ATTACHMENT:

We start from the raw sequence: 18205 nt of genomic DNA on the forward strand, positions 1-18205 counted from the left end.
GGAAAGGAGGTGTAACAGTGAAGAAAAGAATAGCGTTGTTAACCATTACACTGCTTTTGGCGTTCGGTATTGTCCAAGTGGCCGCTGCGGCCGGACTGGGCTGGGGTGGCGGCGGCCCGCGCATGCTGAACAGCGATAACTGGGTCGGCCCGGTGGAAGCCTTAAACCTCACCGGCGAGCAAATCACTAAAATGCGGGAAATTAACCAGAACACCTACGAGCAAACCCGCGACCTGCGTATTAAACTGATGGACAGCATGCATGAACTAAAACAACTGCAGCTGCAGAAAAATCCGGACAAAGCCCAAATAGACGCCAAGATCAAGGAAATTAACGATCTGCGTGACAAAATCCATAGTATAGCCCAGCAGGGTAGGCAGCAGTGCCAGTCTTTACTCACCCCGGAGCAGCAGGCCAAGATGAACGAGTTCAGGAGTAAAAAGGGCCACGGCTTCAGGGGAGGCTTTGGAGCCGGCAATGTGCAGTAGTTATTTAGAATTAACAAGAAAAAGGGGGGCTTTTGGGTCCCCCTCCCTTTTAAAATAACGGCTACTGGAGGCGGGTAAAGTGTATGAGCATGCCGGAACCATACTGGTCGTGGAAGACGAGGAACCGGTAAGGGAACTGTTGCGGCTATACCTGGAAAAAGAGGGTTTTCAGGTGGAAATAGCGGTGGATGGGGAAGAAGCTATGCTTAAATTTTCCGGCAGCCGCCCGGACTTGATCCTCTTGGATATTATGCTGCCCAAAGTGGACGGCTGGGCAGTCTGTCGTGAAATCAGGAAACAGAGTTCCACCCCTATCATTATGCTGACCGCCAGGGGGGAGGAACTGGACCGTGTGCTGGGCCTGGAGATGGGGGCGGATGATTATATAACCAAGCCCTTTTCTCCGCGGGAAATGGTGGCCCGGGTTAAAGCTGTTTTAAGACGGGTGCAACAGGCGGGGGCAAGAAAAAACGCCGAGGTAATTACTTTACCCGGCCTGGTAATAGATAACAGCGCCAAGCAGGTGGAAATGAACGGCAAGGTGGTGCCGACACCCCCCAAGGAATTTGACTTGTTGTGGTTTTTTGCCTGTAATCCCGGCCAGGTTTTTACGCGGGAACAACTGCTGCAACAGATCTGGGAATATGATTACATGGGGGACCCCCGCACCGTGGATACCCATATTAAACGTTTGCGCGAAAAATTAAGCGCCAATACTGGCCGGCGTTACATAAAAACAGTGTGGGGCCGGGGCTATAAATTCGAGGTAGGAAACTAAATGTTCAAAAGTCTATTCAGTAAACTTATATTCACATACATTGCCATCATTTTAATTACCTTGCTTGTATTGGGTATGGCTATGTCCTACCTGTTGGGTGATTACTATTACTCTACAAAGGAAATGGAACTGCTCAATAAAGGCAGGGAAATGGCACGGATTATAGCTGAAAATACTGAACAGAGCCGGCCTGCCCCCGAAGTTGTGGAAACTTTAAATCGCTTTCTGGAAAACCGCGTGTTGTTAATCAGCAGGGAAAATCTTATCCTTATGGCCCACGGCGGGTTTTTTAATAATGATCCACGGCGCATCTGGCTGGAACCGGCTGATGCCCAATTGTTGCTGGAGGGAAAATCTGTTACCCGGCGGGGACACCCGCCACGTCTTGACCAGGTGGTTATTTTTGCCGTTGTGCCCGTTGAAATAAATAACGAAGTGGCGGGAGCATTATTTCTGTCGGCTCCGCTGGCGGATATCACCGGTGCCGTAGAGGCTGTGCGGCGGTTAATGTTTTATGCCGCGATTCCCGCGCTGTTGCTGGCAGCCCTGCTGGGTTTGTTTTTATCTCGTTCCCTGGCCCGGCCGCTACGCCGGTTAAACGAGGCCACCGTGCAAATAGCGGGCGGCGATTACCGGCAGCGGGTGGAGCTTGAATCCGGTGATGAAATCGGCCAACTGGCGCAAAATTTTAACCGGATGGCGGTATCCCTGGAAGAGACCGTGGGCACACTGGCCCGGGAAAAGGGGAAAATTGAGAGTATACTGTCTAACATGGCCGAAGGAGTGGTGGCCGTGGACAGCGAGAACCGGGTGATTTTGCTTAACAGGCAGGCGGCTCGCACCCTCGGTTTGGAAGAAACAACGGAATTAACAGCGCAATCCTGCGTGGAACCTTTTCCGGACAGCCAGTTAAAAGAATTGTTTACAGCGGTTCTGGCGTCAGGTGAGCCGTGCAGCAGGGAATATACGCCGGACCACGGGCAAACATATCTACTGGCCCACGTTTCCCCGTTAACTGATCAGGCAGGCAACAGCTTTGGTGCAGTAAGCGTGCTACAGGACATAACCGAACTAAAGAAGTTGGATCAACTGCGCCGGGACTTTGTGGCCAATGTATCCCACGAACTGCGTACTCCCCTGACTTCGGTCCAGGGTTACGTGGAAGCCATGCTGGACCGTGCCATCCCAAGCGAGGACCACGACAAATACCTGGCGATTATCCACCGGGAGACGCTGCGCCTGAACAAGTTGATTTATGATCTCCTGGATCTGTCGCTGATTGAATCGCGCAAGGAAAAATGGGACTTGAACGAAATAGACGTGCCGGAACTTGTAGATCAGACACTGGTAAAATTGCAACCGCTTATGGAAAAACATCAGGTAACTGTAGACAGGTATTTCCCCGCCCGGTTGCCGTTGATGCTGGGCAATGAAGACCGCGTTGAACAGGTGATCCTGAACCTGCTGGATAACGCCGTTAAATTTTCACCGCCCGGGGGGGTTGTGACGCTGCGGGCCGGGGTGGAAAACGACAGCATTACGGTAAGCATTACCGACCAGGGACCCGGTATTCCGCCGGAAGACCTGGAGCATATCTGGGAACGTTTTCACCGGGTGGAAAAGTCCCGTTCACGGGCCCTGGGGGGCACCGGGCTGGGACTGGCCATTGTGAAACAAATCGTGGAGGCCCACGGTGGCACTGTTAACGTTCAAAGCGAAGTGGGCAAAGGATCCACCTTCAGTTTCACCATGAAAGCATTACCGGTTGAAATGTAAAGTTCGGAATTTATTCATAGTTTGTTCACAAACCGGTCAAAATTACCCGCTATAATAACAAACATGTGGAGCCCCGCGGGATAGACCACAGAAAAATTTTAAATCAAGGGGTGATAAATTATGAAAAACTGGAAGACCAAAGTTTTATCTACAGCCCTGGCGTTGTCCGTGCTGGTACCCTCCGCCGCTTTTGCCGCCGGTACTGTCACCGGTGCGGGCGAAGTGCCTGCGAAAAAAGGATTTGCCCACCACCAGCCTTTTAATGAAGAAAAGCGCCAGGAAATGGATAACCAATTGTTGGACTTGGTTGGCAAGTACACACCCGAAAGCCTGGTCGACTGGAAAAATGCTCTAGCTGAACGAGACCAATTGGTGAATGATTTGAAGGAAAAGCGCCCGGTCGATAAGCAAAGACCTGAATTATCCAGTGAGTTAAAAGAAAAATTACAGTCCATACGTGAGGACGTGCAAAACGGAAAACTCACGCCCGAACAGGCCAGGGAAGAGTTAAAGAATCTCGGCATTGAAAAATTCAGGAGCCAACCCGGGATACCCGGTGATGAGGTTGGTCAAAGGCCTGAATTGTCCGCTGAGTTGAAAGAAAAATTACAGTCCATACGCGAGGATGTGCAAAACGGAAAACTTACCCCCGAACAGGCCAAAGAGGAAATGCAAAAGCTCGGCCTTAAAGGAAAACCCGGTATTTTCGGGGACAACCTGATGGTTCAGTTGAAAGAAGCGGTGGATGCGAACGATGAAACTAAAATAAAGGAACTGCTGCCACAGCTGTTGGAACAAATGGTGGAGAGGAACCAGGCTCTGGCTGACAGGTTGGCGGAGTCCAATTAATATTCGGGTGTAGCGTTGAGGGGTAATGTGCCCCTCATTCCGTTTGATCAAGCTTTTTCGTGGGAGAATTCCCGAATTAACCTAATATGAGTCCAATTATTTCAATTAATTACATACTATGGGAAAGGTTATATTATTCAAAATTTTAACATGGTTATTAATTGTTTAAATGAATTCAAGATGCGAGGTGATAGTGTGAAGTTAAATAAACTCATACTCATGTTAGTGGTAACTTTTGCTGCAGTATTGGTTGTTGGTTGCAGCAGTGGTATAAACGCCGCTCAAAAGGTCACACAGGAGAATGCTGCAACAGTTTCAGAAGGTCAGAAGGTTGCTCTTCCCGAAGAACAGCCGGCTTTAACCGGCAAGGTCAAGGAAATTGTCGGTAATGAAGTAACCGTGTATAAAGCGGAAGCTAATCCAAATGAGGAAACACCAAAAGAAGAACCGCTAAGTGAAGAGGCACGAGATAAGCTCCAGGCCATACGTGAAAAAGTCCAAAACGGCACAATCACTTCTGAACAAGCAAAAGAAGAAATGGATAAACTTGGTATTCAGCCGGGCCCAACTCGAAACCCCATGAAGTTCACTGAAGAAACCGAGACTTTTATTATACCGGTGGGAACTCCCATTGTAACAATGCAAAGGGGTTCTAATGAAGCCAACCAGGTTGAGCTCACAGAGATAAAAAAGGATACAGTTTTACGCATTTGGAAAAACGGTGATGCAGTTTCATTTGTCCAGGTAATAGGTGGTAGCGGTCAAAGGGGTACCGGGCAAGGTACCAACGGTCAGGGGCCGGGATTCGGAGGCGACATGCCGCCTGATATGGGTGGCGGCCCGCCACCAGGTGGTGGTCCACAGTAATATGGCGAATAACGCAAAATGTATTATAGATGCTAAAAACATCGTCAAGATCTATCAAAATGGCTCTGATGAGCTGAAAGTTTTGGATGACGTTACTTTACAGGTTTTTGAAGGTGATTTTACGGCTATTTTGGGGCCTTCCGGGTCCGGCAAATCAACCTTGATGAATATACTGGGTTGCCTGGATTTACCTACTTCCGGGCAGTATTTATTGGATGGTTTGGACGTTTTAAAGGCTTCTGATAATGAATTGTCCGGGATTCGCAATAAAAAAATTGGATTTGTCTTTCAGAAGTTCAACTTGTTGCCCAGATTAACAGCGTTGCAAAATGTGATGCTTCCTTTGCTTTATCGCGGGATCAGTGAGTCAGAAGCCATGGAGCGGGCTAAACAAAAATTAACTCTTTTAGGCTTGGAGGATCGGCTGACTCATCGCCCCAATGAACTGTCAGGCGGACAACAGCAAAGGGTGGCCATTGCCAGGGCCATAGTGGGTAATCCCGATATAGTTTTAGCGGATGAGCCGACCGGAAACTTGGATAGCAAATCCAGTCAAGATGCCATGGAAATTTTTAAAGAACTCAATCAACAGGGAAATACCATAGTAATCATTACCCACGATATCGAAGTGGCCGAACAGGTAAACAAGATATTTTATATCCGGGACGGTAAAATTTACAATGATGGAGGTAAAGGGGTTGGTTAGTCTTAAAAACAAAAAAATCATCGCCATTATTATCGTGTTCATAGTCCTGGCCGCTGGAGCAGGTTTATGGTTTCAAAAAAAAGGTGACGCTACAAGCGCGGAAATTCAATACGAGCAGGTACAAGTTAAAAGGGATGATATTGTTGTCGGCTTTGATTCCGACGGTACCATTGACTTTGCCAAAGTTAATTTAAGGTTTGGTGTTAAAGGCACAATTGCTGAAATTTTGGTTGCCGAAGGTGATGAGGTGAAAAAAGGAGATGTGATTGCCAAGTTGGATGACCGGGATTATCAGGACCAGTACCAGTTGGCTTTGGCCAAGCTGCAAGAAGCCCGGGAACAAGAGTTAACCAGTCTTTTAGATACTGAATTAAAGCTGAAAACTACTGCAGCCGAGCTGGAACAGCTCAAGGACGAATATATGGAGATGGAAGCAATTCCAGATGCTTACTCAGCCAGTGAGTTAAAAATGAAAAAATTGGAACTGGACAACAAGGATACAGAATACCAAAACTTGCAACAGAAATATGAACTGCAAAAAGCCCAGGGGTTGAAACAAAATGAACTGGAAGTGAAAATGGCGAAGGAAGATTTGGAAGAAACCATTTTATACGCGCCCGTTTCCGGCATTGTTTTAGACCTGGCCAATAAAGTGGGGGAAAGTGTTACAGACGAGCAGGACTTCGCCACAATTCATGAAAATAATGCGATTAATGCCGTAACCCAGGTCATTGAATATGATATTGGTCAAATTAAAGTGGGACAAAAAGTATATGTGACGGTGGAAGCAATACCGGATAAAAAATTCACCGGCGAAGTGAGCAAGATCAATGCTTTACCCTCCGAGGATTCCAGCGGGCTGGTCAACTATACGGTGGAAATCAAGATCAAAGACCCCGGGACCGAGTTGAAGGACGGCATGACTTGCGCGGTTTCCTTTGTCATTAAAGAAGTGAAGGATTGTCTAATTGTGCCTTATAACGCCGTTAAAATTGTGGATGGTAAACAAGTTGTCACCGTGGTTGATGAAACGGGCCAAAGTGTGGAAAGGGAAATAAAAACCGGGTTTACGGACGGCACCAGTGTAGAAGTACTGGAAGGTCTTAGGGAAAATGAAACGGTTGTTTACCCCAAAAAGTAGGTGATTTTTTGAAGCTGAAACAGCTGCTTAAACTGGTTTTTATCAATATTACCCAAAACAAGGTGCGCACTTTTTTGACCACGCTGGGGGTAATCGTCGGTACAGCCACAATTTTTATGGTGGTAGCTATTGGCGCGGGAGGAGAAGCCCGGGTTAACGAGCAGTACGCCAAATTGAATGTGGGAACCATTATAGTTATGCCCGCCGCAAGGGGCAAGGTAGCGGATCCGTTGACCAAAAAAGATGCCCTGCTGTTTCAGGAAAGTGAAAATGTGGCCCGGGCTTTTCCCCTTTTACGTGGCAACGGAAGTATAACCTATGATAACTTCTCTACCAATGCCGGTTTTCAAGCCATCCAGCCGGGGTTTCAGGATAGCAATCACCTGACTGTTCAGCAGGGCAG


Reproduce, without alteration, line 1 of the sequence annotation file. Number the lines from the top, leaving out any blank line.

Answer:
We start from the raw sequence: 18205 nt of genomic DNA on the forward strand, positions 1-18205 counted from the left end.